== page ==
RGS-IBG Annual International Conference 2019

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370 Methods for engaging communities on creating sustainable futures (3)
Convenor(s) Anne Schiffer (Leeds Beckett University, UK)
Mary Greene (Wageningen University, The Netherlands)
Chair(s) Anne Schiffer (Leeds Beckett University, UK)
Timetable Friday 30 August 2019, Session 3 (14:40 - 16:20)
Room Skempton Building, Room 307
Session abstract It is increasingly recognised that addressing complex sustainability challenges requires collaboration with a diverse range of social actors. In the context of growing emphasis on research impact and social engagement (Morris et al., 2017), social sciences and the humanities are paying increasing attention to community-based research and practical applications thereof. Simultaneously, academics are facing mounting pressures associated with neoliberalisation of education and research institutions.

Geographers, other social scientists and humanities based researchers are therefore increasingly concerned with activist and engaged scholarship (Torres, 2018; Thorpe, 2012; Manzini, 2015). Subsequently, they provide a geography of hope that has the potential to bring about positive change through citizen engagement and in response to continually dominant neoliberal economic and political paradigms.

Innovative methods and approaches to engage citizens on themes of sustainability transitions have proliferated in recent years. Examples include speculative design (Hunt, 2011; Broms, Wangel and Andersson, 2017), living labs (Jaskiewicz, Keyson and Doolaard, 2016) and envisioning futures (Davies, Doyle and Pape, 2012). These are contributing to cross-cutting, human-geographical debates regarding civic engagement and critical consideration of practice in relation to ethics, politics and knowledge production (Jazeel and Farlane, 2010, Askins, 2018). Here, efforts to move beyond traditional extractive modes of knowledge production are driving methods that enable research for as well as with and by citizens and communities (Smith, 2011; 2016).

The session seeks to explore experiences and methods of community engagement in research addressing complex sustainability challenges. It includes presentations from a wide variety of thematic and geographic contexts as well as disciplinary backgrounds. We have invited practitioners, researchers and activists to share experiences and critical perspectives on working with citizens and communities on sustainability challenges.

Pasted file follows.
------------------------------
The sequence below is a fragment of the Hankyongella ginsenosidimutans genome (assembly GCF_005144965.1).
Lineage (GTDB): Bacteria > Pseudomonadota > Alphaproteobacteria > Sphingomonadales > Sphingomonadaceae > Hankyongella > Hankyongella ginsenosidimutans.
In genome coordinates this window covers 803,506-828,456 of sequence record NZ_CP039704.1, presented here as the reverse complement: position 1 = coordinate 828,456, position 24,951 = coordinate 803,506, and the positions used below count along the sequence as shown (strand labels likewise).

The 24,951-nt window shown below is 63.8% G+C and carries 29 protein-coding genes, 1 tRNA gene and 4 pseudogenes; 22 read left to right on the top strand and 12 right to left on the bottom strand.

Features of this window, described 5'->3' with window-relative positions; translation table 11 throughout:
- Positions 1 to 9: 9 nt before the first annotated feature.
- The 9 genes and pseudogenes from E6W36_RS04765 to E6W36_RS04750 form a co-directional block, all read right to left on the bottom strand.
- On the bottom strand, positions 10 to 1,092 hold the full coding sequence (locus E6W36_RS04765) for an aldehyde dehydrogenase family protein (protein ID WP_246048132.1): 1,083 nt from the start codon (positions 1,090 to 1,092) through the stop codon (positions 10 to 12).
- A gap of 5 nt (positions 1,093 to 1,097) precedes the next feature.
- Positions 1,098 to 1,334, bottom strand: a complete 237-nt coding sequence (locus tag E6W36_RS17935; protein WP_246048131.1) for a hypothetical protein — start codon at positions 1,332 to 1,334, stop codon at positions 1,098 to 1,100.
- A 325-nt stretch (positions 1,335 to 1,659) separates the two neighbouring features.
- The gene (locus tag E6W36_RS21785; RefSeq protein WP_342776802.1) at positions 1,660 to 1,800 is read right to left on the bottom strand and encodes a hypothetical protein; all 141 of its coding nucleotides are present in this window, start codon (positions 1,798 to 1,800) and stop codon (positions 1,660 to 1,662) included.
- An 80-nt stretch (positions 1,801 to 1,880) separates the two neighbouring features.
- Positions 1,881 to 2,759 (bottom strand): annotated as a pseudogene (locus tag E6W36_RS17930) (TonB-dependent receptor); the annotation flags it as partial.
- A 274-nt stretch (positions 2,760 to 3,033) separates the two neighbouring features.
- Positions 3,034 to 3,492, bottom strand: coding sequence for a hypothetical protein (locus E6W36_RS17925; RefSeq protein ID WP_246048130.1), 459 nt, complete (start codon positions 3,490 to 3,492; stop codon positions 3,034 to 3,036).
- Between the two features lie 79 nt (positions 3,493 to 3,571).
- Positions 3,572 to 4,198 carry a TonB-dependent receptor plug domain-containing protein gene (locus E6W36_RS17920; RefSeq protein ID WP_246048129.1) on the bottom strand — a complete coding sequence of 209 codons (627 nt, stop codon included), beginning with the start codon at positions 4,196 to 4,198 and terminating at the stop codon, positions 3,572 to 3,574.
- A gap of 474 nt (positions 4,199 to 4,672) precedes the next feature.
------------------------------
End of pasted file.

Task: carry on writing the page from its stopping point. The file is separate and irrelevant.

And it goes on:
Linked Sessions Methods for engaging communities on creating sustainable futures (1)
Methods for engaging communities on creating sustainable futures (2)
Methods for engaging communities on creating sustainable futures (4)
Contact the conference organisers to request a change to session or paper details: ac2019@rgs.org
Meaningful gamification as a strategy to enable sustainable living
Georgina Guillen-Hanson (Tampere University, Finland)
With the hypothesis that gamification can contribute to the paradigm shifts needed to change current lifestyle choices into more sustainable ones, the present research explores the notion of meaningful gamification as a product of design thinking processes and as an approach to enable more sustainable ways of living.

Meaningful gamification refers to a system that enables long-term change as the result of motivating individuals through personal connections that are not reward-based. This is particularly relevant because the impact of actions towards sustainability are meant to happen in and for the long-term.

The research explores several methods used for visioning, storytelling, social innovation, cross-sectoral work, ethnographic research and participatory activities. The three cases analyzed include: the co-creation of the Strategic Conditions towards Sustainable Lifestyles (SCSL) through multi-stakeholder backcasting activities in China, Colombia, Ghana, Germany and the Philippines; the use of meaningful gamification in an educational context; and, playtesting sessions with the objective of explore meaningful gamification strategies.

By exploring the implications and outreach of meaningful gamification in the context of engaging communities in backcasting activities, this research will bring about ways that meaningful gamification enables a new alternative to prompt behavior change towards more sustainable ways of living, particularly in the areas of education and communication of, for and about sustainable lifestyles.
Methods for engaging communities on creating sustainable futures: Participatory mapping of an emergent social network for a regional transition to a low-carbon society
Evan Boyle (University College Cork, Ireland)